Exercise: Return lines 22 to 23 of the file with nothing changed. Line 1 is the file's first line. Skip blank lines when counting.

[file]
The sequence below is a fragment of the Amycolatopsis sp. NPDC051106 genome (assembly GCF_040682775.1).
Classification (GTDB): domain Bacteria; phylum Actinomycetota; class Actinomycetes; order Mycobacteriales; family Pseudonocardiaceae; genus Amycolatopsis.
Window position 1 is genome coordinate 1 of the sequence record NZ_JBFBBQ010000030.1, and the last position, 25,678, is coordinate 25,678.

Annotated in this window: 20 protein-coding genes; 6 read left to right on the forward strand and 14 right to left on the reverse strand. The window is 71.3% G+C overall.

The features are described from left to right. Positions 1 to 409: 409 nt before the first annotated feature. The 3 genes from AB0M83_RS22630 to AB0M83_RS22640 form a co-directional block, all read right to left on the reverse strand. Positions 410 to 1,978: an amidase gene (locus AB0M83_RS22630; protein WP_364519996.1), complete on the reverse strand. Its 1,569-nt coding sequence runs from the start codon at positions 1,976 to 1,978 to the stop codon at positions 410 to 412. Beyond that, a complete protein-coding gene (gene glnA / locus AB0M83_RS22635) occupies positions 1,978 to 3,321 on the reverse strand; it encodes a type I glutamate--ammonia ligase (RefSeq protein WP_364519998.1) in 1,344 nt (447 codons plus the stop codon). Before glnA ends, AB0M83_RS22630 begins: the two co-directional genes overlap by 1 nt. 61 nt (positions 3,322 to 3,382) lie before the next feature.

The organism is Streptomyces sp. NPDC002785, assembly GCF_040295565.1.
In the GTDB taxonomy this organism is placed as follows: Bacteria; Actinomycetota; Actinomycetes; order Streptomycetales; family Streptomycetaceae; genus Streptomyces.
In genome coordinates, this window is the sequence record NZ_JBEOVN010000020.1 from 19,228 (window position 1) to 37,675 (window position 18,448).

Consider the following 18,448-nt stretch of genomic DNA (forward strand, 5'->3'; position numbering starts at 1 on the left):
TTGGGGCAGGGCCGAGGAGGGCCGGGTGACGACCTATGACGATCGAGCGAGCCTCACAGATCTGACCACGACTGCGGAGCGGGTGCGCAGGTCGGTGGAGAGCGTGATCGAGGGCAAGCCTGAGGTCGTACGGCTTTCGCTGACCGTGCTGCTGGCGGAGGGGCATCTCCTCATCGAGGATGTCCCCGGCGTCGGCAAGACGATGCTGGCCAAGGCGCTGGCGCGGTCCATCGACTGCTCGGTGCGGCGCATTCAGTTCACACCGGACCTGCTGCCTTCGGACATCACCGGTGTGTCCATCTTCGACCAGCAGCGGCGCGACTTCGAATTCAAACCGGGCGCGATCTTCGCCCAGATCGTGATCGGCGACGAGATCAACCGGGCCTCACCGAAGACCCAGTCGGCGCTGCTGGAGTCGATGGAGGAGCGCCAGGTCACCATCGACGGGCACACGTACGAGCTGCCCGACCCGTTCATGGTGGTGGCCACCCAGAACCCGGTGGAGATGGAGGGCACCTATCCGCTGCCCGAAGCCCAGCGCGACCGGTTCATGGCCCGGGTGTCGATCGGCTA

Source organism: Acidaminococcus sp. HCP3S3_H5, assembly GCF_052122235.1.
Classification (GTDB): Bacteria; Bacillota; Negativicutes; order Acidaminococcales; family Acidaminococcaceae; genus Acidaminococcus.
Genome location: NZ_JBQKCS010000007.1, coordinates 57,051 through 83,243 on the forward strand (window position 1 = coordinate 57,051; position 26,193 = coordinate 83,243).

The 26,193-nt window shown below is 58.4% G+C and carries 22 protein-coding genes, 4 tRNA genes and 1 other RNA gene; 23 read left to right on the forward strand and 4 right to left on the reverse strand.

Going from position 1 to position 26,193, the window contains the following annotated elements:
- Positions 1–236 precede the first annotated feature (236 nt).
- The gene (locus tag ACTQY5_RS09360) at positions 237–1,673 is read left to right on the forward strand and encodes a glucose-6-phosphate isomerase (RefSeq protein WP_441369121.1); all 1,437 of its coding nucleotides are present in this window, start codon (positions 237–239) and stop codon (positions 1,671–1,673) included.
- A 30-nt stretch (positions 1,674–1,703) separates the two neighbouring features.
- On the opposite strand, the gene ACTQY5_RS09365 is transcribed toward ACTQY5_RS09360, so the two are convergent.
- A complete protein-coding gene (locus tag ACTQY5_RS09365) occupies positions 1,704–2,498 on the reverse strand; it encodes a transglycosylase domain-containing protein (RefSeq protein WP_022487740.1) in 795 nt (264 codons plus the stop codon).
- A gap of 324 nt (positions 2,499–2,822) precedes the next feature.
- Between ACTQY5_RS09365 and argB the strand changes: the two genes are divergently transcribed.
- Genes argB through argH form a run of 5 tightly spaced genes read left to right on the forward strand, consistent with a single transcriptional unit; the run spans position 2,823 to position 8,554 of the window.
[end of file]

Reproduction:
- Between ACTQY5_RS09365 and argB the strand changes: the two genes are divergently transcribed.
- Genes argB through argH form a run of 5 tightly spaced genes read left to right on the forward strand, consistent with a single transcriptional unit; the run spans position 2,823 to position 8,554 of the window.